Sack Jonathan Pearce

Unlike Hansen, Pearce does not have a limited vocabulary. Informative, honest, modest and charming …just four words he would seem to have bypassed on his one man mission to become football’s answer to a question nobody was asking. Pearce is able to remain awake for the duration of a football match and sees everything but unfortunately for him (and subsequently anyone listening to him) he manages to see everything completely wrong. Anything remotely impressive is treated by ‘JP’ (stop that, now) like a wet fart on a charity single. Whereas something infinitely more average stirs the sort of reaction in him that would be more befitting Rafael Benitez being offered a job on ‘Man v Food.’ Take this weekend for example – Rafael’s stunning goal could barely elicit anything more than ‘that is a brilliant drive. 1-0 Manchester United…he doesn’t get many.’ Whereas a side footed volley from Van Persie was deemed worthy of ‘What a brilliant goal that would have been!…Van Bastenesque!’ (it missed).

There are two possible reasons for this. Jonathan Pearce is either stupid (he’s not) or thinks he is better than you (he probably does). For Pearce, an appreciation for these less obvious things (players not scoring rather than scoring) is his way of sounding like some sort of football god. He regularly spouts ‘definitive’ nonsense he can’t possibly back up (‘that is the pass of the day!’ he boomed on Saturday, halfway through the only game of football he had even seen that day) and seems to be unsure about what is job actually is. As a commentator he has decided he doesn’t need to commentate on the action unfolding before him, but instead use the match as a platform to bleat on about whatever he wants. He spent approximately half his time on Saturday blabbering on about Van Persie’s potential injury, solely because he thought it would make a better story. Well here’s a story Jonathan – ‘Commentator commentates on football match!’ Give it a read.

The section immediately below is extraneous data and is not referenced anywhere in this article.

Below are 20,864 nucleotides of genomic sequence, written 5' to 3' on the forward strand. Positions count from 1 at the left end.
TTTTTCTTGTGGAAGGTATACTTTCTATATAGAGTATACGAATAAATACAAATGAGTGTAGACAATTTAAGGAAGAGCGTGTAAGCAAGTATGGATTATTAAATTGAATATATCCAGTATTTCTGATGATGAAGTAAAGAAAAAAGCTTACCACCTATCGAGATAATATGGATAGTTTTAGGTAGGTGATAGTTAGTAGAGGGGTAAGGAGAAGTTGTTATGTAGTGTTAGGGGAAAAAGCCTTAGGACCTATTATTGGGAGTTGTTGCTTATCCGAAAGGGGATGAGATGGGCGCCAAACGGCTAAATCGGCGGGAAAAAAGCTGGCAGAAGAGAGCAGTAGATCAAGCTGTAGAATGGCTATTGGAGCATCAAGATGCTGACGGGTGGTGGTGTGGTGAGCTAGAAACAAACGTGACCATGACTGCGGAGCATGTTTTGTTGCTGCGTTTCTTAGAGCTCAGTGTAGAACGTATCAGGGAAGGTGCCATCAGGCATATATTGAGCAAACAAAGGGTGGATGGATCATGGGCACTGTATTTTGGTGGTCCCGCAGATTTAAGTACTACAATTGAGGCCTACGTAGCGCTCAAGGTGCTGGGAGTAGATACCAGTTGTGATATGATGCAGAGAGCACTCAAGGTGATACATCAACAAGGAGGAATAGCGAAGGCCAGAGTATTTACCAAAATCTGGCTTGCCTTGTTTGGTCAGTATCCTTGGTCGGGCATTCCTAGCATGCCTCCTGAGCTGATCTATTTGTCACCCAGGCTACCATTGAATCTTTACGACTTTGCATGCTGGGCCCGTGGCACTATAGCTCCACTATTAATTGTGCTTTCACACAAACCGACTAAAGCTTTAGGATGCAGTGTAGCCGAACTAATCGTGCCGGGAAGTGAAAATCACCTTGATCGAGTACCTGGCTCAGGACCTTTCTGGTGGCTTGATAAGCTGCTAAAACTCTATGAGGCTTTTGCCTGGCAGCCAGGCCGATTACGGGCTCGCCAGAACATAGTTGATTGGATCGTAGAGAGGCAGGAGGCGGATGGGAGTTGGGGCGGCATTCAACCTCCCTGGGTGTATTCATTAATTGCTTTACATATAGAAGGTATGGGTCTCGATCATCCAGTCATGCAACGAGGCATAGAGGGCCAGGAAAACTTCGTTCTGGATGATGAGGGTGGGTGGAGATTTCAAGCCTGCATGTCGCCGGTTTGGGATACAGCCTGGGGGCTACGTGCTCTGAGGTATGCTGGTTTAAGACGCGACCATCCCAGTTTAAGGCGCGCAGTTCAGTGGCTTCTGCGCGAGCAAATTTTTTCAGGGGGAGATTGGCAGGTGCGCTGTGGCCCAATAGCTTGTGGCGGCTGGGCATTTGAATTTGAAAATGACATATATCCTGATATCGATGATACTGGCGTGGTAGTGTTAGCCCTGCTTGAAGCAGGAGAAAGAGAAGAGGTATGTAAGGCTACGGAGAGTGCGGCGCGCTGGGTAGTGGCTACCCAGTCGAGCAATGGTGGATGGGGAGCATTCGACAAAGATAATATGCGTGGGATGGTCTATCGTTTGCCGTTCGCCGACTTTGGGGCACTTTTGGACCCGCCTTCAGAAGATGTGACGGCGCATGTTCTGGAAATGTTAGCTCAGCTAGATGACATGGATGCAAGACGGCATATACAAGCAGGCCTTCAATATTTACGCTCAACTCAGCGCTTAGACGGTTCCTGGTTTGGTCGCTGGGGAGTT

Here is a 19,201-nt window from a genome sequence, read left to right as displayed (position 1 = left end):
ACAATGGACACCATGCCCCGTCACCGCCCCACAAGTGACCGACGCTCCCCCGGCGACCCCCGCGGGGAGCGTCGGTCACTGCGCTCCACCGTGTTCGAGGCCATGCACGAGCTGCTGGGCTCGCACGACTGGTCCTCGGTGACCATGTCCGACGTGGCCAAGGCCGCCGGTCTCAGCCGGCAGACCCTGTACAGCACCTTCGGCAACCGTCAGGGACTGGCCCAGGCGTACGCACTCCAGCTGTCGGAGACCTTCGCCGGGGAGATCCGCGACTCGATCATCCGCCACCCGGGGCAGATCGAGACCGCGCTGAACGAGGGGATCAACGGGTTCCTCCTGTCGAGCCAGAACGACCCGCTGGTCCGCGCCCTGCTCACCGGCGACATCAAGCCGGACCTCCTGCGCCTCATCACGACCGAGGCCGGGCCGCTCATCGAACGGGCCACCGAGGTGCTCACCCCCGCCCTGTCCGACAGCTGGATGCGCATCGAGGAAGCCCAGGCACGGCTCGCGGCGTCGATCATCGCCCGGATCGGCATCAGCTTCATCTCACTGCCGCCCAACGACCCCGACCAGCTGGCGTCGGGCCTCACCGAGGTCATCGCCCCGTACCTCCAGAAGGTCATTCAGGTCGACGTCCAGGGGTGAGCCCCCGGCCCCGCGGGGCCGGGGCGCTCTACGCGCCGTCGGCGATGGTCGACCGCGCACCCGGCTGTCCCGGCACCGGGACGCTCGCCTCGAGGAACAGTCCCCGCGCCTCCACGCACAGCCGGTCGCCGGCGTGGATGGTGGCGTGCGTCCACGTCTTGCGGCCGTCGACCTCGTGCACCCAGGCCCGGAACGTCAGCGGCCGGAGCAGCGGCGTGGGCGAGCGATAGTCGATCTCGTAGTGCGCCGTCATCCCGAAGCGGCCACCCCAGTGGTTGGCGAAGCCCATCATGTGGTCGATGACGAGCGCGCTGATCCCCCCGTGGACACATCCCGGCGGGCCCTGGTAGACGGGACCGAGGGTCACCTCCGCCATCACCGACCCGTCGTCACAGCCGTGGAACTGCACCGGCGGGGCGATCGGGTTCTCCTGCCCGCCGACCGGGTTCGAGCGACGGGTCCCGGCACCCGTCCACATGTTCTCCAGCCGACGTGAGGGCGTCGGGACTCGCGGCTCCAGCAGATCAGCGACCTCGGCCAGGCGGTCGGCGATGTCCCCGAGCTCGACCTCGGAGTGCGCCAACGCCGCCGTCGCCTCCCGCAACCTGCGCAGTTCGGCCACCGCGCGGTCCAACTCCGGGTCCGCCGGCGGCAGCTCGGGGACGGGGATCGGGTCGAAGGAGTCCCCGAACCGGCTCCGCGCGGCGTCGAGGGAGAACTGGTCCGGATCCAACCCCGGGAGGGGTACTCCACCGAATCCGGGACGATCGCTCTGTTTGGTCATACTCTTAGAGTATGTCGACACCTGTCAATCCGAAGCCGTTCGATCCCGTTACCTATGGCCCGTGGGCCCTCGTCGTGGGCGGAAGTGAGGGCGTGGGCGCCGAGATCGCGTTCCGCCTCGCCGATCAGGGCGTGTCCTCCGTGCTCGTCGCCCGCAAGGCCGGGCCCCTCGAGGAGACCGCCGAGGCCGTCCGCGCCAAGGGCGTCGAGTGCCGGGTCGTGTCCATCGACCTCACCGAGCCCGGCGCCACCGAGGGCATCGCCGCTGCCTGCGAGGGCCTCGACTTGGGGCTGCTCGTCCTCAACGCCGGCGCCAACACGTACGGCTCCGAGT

But even Pearce isn’t awful enough to steal the limelight on Match of the Day.

Give Alan Shearer a makeover

At his worst Alan Shearer (played most weeks by the AlBot v2.0) resembles a dishevelled tortoise, rolled without his shell through a kilogram of flour. At his best he looks like a surprised egg. Clearly set for a job for life on Match of the Day, the least the show’s producers could do is to make him a little less strange to look at. It was bad enough (head defiantly unshaven) when he appeared to be an overused, talking Brillo Pad but now, hair cut and with an increasing insistence on wearing the worst shirts imaginable, it seems as though the football has been put on hold and what is actually being broadcast is the latest in the ‘Die Hard’ franchise, except this time the whole thing is set in a New Year sale in River Island. Mundane lists are fast becoming Shearer’s signature chat ‘thorough, organised, professional, disciplined…’ always accompanied by a look that seems to mix disgust and respect at the same time, fusing into what can only be described as being reminiscent of a baby smelling its own excrement for the first time.

If he has to stay, get him some new shirts. And program some new facial expressions into his microchip.

So there it is, my four point plan to inject some new life into Match of the Day. Look out for the changes in the coming weeks and try not to be too surprised when they just draft in Dion Dublin and Robbie Savage because ‘the lads’ are all on a well earned golf break. Run credits. Pick up remote. Wash Wotsits off fingers.

2 Responses

  1. Bart_Gunn says:

    Absolutely hilarious and spot on. Love it!!